Monday, June 19, 2006

New Test for Embryos.

BBC NEWS Health Embryo test 'offers parents hope'

Today in BBC World Service News, there is an article on an embryo test that “offers parents hope.” The embryo test deals only with embryos existing in the lab prior to implantation in the woman. The new test is called Pre-Implantation Genetic Haplotyping, or PGH for short. Scientists take an embryo that has been created outside a woman through in vitro fertilization and remove a cell from the embryo. They treat the cell in order to cause multiplication and then compare the DNA in the cultured cells to DNA of the parents and siblings of the embryo. According to the article, they “look for markers that show an embryo carries two copies of these faulty units, or haplotypes.” They believe that the new test will allow screening for more diseases than old pre-implantation embryo inspection tests. If an embryo is found wanting, parents will have the choice of killing the embryo before it is implanted.

In vitro fertilization is already morally problematic for several reasons. Embryos are people. Contrary to the attempts of people to re-explain nature, there is no point at which a human being is not alive until it is dead. There is no such thing as “potential life.” Living sperm and living egg join to create a living embryo. That living embryo is a tiny human being that continues to grow and develop until it is killed. In vitro fertilization is problematic because it frequently involves the creation of multiple embryos that are either accidentally damaged or destroyed or that end up being left over after embryos are implanted in the woman to develop. These left over embryos are usually frozen and die essentially of gradual deterioration. Hence, in vitro fertilization is problematic because it leads to the intentional or accidental death of tiny human beings. Intentionally killing additional embryos after inspecting them for diseases adds an entirely new level of ethical dilemma to the process.

Certainly there are many very unpleasant genetic diseases known to humankind. But we don’t normally kill people because they have them. Killing them while they’re very small is undoubtedly easier because we do not see the human being involved. This has certainly been found to be true in military situations. It is much easier to kill someone with a handgun than with a knife. It is easier still to kill someone from a distance with a rifle. And it is far easier to kill someone you cannot see by dropping a bomb on them than it is to shoot someone who you can see through a rifle scope. The more removed we are from experiencing the person, the easier it is to dehumanize them, and the easier it is to snuff out their life without an extra thought. Because embryos are so tiny, it is easy to kill them without thinking about it. In fact, sadly, it is easy to kill them by accident. Embryos, both well and defective, do sometimes die natural deaths. But it doesn’t make things better to undertake processes that are likely to lead to additional accidental or intentional deaths. Still this is bitter medicine for parents who are having difficulty having children. If parents really understood that they were going to be killing several people in order to have a child, it is unlikely that they would take that risk or incur that certainty.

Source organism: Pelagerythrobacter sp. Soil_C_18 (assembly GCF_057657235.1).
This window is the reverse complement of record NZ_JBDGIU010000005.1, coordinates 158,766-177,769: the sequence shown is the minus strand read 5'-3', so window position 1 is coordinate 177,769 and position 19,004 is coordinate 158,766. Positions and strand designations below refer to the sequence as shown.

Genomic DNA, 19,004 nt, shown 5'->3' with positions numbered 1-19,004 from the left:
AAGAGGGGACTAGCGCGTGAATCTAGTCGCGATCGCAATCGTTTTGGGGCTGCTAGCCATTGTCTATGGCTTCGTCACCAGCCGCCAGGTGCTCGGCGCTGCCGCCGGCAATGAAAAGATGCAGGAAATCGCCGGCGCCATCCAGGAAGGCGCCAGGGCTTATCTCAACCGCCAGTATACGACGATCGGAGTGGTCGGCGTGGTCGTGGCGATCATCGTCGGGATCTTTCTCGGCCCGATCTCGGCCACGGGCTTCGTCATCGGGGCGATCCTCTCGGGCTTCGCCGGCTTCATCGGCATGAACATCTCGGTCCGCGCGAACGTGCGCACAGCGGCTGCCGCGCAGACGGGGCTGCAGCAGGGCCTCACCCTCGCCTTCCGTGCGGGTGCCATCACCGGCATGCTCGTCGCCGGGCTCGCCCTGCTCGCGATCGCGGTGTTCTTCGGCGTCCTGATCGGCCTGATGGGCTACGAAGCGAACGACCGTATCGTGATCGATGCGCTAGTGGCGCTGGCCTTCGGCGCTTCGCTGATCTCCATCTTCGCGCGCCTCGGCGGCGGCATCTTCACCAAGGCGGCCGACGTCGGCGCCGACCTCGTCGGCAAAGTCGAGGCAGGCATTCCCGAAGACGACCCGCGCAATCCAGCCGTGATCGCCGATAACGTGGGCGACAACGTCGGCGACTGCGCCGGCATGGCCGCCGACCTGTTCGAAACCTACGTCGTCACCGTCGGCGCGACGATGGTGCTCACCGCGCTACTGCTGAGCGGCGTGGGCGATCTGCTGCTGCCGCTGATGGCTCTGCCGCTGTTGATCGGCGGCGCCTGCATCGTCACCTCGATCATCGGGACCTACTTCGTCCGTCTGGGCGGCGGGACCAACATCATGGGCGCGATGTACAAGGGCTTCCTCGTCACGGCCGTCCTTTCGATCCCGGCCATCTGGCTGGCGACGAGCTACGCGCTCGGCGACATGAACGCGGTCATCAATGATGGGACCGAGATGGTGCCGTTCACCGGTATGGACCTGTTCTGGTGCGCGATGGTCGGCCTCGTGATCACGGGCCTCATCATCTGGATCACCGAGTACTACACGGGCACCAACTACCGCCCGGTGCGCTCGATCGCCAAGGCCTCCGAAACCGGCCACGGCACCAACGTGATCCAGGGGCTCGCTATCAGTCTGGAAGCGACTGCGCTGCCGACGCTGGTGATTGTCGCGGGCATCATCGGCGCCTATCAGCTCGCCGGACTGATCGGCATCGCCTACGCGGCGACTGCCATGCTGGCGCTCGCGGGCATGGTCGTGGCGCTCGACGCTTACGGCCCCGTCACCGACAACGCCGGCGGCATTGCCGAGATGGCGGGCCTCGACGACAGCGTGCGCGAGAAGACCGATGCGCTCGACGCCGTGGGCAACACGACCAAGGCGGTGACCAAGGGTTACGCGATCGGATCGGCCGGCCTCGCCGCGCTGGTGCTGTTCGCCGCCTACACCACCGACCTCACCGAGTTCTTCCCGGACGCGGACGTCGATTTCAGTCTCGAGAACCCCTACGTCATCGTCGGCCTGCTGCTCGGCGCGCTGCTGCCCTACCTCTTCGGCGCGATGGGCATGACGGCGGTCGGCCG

Technology is a wonderful thing. If we had to return to the technologies of 200 or 1,000 years ago, it is undoubtedly true that millions of people in the world would perish from starvation and illness. Technology makes it possible for many more people to live upon the earth and to live healthier, longer lives. It also makes our lives far more comfortable. I do not believe that any of those things are inherently immoral or problematic. What is immoral or problematic is when we decide that because we can do something with technology, we should. Anytime we adapt a technology for use without moral consideration, we are beginning to skate on thin ice. Unless we apply morality and the rule of law to our uses of technology, it is the technology which is using us, not we who are using the technology. Technology must always be evaluated and restrained by the rule of law, morality, and God’s design for humans beings and the universe.

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